Celebrated for over 100 years in numerous countries around the world, International Women’s Day is an occasion to recognize women for their achievements. Victims of all types of violence, they struggle on a daily basis for better access to land, education, work, credit, and property. During its 45 years of existence, Development and Peace has seen how important it is to promote equality between women and men and to implicate women in creating sustainable alternatives to unjust social, political and economic structures.
In Afghanistan, Development and Peace has been working for several years with the Afghan Women’s Resource Centre (AWRC), an organization that contributes to the empowerment of Afghan women and the protection of Afghan children. It offers programs in education, health, capacity building and income-generating activities. Partawmina Hashemee is one of these courageous women. A founding member of AWRC, she is living proof of the key role women are playing in the reconstruction of her country.
What can we say about the current situation of women in Afghanistan?
Currently in Afghanistan, women are relatively enjoying their rights by having access to education and health services, holding public office, running businesses, serving in the army and police, running for election and so on. Nevertheless, continuing conflict, insecurity, poverty, cultural barriers, inadequate judiciary and law enforcement systems, and poor education and health services are crucial challenges that directly affect the lives of Afghan women, and undermine their capacity and determination to take an active part in the reconstruction of the country.
Can we say that Afghan women are playing a role in the rebuilding process of the country?
Yes, without a doubt. Afghan women are playing a vital role in the rehabilitation process of Afghanistan. They are actively involved in social, political and economic affairs.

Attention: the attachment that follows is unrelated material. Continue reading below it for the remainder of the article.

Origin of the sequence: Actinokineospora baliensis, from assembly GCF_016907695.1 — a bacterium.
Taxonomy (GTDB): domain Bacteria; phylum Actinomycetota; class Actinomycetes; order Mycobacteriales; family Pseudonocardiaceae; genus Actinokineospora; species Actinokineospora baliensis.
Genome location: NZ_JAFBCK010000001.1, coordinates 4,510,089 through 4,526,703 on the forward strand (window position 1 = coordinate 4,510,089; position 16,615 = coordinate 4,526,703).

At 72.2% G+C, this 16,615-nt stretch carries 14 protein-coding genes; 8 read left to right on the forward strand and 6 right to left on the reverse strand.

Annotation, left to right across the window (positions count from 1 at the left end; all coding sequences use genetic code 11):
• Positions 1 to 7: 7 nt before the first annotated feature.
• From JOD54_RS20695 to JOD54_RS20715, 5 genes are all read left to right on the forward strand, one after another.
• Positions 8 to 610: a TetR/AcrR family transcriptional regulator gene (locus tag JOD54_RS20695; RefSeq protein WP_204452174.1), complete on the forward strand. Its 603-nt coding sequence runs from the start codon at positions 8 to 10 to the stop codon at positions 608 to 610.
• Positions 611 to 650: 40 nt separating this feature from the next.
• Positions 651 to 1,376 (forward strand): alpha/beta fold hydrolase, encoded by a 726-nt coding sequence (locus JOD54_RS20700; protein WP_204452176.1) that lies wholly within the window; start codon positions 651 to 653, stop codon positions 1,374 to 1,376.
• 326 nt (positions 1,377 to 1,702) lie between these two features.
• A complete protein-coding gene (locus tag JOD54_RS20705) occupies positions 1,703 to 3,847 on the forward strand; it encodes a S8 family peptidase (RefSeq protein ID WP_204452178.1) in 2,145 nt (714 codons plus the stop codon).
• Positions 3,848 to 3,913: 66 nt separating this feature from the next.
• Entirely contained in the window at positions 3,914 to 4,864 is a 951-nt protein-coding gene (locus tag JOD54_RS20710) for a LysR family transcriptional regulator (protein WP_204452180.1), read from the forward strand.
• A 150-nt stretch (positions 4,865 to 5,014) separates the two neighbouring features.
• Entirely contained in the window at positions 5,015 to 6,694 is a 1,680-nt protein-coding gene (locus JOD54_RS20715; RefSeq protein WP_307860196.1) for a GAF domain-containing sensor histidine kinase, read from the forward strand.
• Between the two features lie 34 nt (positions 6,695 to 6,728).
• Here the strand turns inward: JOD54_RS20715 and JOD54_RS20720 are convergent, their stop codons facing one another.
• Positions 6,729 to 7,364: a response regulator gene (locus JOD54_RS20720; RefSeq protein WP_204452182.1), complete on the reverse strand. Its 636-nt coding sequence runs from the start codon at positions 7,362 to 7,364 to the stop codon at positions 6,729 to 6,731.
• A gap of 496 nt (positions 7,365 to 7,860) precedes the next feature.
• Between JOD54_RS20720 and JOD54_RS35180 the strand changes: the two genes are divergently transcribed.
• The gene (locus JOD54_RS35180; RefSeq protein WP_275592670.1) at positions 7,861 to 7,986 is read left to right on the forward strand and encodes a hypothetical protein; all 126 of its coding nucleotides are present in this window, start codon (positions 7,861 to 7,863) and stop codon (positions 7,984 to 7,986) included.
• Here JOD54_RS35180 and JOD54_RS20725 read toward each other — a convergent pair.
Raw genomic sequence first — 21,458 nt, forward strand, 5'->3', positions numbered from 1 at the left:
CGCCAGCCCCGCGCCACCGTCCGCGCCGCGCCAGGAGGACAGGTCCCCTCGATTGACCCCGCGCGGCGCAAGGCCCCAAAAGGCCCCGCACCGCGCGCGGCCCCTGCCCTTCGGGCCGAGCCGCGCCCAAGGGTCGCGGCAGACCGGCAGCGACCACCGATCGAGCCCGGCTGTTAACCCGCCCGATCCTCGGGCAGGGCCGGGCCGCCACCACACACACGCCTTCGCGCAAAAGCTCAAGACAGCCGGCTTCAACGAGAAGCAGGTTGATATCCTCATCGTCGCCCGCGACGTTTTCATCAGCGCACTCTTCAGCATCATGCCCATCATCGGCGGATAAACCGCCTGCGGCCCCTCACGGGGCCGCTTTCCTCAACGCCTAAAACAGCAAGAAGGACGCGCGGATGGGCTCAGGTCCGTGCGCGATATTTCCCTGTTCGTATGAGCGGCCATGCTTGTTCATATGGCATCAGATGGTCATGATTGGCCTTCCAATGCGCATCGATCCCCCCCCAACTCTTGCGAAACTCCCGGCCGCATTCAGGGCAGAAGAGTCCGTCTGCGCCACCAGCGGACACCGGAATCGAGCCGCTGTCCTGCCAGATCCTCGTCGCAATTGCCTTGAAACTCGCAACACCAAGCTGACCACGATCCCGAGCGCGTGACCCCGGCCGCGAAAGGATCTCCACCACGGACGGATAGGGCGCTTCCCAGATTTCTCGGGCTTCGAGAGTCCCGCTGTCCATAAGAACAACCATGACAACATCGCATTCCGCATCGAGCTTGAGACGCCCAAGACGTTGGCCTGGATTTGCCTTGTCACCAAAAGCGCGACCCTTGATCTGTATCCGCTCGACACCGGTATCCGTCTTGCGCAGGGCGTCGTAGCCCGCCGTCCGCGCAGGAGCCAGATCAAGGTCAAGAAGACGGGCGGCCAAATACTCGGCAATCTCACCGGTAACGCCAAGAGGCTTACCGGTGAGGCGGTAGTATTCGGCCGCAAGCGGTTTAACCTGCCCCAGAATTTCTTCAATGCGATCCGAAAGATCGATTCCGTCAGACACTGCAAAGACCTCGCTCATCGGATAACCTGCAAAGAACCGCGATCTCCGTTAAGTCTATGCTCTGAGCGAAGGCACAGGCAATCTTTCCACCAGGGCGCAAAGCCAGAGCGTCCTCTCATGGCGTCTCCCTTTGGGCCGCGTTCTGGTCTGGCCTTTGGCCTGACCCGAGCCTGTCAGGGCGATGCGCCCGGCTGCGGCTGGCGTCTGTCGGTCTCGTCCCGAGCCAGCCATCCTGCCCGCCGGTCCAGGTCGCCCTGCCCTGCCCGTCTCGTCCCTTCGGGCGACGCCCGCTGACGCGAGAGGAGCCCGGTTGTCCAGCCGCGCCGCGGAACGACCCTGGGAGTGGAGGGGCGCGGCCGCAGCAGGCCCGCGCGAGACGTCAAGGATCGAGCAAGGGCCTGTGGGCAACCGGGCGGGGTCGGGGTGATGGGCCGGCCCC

If yes, is their role valued within the society?
Unfortunately, their role is not as valued as it should be. Despite certain victories, the participation of women is still not considered as important in key national and international decision-making forums. We don’t want to see any losses on the gains that women have made in the last ten years. If we lose ground, we could even get even further behind from our initial starting point.
For the past ten years, what have been the greatest strides forward for Afghan women?
Since the fall of Taliban in 2001, the position of women in Afghanistan has improved significantly. While women’s positions vary within the country, they are active in all sectors and are working alongside men whether in the capital, the provinces, districts and villages. The government does not restrict their mobility, nor impedes women from being educated or benefitting from health services.
The most prominent achievements of Afghan women are related to the adoption of the Constitution of Afghanistan under which all the citizens of Afghanistan – whether man or woman – have equal rights and duties before the law. It is also due to our contribution to the establishment of the Ministry of Women’s Affairs (MoWA) and the Afghanistan Independent Human Rights Commission (AIHRC). Another victory is the ratification and signing of international laws and conventions by the government of Afghanistan and the launch of a 10-year National Action Plan for Women (NAPWA) and other national wide action plans. Finally, the participation and involvement of Afghan women in provincial and national elections, in parliament and on the Peace High Council are truly big victories for us.
What gives you strength to continue your work?
Both the achievements of Afghan women, as well as the challenges they still have to overcome provide me with the strength to continue my work.
What would be your message to all women on this International Women’s Day 2013?
Since the fall of Taliban, despite of all the existing hurdles and challenges, we Afghan women are doubling our efforts to rebuild our communities, participate in public life and contribute to sustaining peace and democracy in Afghanistan. So, on the event of International Women’s Day, we are asking that all women’s groups and women advocating for the recognition of women’s rights around the world join our efforts to ensure that the international community does not allow our gains to be traded in peace negotiations. We are asking for their continued support and commitment towards the empowerment of Afghan women beyond West’s disengagement in Afghanistan in 2014.